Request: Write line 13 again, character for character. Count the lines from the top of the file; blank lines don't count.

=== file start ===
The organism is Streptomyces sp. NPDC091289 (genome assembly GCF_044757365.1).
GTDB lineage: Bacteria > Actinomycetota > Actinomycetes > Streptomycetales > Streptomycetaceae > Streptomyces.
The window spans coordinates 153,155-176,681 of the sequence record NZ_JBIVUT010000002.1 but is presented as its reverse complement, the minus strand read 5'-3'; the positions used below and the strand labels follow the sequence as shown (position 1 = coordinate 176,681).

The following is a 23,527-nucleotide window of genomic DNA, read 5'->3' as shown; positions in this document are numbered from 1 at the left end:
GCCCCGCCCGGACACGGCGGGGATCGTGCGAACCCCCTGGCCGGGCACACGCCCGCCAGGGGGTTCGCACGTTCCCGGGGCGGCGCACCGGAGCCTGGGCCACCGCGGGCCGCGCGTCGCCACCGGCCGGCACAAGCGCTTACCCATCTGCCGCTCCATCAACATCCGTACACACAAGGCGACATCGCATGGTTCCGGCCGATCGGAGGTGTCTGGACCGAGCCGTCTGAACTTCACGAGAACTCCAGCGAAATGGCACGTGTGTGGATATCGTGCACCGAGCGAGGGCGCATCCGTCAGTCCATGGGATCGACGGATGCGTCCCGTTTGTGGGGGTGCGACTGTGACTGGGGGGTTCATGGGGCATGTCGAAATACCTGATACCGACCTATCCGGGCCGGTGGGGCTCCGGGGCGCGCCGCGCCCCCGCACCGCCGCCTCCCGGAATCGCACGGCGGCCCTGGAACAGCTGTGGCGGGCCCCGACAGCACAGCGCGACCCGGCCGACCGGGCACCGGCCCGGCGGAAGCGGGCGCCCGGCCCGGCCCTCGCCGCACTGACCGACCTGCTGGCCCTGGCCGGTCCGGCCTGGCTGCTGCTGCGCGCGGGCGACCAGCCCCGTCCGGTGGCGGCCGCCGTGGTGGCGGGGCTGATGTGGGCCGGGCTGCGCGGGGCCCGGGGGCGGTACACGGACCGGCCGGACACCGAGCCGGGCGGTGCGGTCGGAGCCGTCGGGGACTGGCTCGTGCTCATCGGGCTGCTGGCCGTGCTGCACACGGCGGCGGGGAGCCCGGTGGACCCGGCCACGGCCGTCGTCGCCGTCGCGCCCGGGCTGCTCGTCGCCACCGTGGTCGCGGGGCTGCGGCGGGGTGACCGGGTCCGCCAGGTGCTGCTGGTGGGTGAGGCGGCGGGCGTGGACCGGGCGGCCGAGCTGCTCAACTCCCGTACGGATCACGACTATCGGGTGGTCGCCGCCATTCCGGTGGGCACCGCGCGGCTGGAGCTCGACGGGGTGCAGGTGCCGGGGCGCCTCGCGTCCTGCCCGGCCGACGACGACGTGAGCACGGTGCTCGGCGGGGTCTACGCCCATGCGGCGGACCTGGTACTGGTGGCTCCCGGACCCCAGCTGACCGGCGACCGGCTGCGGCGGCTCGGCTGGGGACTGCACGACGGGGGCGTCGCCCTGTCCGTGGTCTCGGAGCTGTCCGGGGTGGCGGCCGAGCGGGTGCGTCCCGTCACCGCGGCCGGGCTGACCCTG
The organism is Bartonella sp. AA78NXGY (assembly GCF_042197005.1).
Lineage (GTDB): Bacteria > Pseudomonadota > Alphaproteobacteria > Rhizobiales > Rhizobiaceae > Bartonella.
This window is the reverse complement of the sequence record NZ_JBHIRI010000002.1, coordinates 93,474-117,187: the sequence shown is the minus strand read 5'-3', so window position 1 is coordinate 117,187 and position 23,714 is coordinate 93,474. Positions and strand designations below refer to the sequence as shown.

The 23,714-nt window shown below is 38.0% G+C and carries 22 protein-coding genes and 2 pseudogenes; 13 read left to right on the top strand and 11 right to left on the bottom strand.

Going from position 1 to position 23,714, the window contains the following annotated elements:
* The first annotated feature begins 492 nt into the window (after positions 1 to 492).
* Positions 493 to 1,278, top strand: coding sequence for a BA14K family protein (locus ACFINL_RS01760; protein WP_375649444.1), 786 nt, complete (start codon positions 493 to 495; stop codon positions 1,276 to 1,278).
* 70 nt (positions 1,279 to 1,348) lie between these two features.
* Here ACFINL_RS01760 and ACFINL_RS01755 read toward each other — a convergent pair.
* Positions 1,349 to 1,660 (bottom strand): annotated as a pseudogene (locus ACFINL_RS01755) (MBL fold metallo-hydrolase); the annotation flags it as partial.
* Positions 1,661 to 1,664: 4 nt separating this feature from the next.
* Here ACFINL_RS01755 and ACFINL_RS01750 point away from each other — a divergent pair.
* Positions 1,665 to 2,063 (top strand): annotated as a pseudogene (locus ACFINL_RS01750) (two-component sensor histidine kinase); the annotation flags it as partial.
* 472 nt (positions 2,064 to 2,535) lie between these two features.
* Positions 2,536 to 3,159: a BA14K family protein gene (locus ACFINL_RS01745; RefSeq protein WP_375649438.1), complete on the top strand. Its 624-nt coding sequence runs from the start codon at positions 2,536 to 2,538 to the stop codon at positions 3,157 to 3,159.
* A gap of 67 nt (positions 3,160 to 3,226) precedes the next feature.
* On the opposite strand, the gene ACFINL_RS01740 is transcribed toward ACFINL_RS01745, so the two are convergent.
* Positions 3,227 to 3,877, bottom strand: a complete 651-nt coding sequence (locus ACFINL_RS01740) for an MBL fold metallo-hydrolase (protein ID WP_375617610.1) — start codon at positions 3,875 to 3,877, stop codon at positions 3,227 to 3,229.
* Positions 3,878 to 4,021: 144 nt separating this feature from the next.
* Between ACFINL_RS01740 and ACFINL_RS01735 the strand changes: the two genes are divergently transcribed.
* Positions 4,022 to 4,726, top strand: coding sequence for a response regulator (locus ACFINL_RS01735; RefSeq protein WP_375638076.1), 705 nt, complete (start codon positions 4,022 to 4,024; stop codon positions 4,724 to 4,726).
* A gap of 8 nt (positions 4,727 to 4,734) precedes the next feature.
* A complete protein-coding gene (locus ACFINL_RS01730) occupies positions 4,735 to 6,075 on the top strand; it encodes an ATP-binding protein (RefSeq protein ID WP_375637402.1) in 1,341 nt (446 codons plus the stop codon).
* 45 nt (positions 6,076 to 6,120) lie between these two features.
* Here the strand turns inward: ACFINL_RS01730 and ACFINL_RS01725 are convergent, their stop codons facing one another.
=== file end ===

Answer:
* 70 nt (positions 1,279 to 1,348) lie between these two features.